At the end of July the topic in this blog was the anatomy of a political hack of the EU Parliament, afterwards the organization of the hack was explained. A summary of the two articles was published in the FAZ on 19.08.2018.
This article examines the current development in this matter as well as new findings.
AFP reports on political spamming as a business model
The AFP news agency interviewed the managing director of the lobby organisation N-Square.
This company works for Google, but also organizes the Secretariat for Copyright for Creativity (C4C), which is financed by the US association CCIA, which is backed by Google, Facebook, Uber and Co. C4C was significantly involved in the saveyourinternet.eu campaign.
Contrary to what the name would suggest, no creative or creative associations are members of this organization. It seems to be a trademark of such movements to adorn oneself with a nice sounding name, which however is the opposite of real goal of the movement.
John Oliver, the host of cable show Last Week Tonight, could not have described it better than in his great piece on astroturf. Who suspects that the National Wetlands Coalition in the USA is financed by oil companies and brokers. It is similar with C4C.
The managing director, Mrs. DeCock, in any case, justified her C4C spam initiatives to members of the EU Parliament to AFP in this way:
„To be honest, this is the only way to reach the MEPs. „How would you do it, send post-its?“
Well, maybe not post-its, but how about sending MPs normal messages and not tormenting them with mail avalanches designed to overwhelm rather than to inform?
Mails which deliberately hide whether the senders were people or not and whether these people come from the EU.
On Monday, 27.08.2018 C4C started again to send mass mails to the EU delegates.
MEPs can look forward to even more spam as EDRi blows into Action Week. And there is a link to saveyourinternet.eu again, which already caused the flood of mailboxes and the Twitter storms at the beginning of July. EDRi is a member of C4C.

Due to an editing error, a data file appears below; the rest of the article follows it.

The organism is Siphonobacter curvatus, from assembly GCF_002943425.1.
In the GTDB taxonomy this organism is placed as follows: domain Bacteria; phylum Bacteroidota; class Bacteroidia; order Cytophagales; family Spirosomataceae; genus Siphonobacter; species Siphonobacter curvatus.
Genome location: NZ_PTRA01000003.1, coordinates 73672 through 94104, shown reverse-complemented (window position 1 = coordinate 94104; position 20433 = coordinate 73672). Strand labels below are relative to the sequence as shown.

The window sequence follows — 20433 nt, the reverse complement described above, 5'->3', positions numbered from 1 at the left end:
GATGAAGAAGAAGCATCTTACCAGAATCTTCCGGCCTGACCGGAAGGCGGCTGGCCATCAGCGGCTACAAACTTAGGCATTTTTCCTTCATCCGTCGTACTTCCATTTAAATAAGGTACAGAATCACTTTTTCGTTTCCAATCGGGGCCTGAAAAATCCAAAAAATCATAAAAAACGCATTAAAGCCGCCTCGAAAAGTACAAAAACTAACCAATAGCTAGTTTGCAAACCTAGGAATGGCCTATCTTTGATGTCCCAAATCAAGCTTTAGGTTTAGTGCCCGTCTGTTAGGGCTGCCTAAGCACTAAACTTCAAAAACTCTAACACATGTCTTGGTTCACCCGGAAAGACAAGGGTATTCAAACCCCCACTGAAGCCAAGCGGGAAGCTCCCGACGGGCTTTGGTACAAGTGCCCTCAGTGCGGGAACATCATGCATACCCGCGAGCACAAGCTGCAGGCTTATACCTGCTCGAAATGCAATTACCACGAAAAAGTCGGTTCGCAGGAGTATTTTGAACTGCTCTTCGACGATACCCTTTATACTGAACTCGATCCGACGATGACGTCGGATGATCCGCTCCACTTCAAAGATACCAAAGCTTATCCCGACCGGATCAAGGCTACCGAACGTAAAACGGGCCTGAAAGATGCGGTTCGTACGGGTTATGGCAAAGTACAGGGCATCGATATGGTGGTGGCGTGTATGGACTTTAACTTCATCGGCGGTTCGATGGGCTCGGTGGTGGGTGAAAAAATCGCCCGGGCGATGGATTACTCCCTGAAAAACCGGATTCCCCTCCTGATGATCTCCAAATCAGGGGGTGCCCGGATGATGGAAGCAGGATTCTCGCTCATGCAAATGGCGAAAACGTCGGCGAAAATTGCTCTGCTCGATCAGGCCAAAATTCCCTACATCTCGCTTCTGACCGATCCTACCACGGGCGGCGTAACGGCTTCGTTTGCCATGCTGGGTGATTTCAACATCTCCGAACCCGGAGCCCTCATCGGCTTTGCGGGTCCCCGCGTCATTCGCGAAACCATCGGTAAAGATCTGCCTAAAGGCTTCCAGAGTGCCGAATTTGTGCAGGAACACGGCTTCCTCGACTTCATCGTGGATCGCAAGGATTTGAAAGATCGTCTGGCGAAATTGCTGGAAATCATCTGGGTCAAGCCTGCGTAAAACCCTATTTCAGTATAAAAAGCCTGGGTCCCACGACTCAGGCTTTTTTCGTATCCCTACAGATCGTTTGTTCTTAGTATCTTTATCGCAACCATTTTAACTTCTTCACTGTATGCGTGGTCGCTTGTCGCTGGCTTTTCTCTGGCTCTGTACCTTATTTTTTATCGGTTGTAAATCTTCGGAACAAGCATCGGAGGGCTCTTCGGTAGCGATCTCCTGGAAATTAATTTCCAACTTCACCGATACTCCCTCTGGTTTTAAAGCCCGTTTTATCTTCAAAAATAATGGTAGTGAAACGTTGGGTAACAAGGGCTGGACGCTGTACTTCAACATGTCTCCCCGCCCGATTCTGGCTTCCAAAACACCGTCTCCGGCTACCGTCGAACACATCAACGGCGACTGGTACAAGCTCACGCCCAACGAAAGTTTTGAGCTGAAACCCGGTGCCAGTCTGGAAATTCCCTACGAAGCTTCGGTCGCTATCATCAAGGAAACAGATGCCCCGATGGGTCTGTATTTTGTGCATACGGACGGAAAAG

Multiple spamming by the New/Mode tool:
A fake email address is used:
Create.refresh continues to spread disinformation about paid videos on Twitter
Already in this article Create.refresh was mentioned briefly.
Create.Resfesh will be operated by Purpose.com, which lobbies for Google and others. The Create.refresh campaign is funded by CCIA, Kennisland, C4C and CDT.
Only Kennisland and C4C come from the EU, with C4C being funded primarily through CCIA and the Open Society Foundation, both of which have their headquarters not in the EU but in the USA.
The Meme ban is in any case just again strongly in the coming.
OpenMedia & New/Mode: Spam also in Canada’s copyright debate
A special déjà vu could be had in the course of the latest campaign of OpenMedia and its subsidiary New/Mode in the copyright debate in Canada. New/Mode offers exactly those same tools as in EU anti-copyright campaign.
US musician, composer and blogger David Lowery has produced a video of the consultations in Canada. He succeeded without problems with US(!) IP address to send various mails with ready-made contents by means of a simple browser back button umpteen times, although it concerns a consultation in Canada!
It means that virtually everyone, if the tools of New/Mode are used, can exert political influence in any country of the world at the click of a mouse.
However, it also means that a simple script – and therefore not even a human being – can send such mass emails.
It also coincides with the facts about the number of visitors to the Saveyourinternet.eu site, where the USA was the fourth largest group.
Since there is obviously no verification of the origin and whether it is a human or a machine, all doors are open for manipulation.
An interesting analysis by the Content Creators Coalition from the USA has investigated where the tweets with the hashtag #savetheinternet actually came from in the period June 1 to August 1.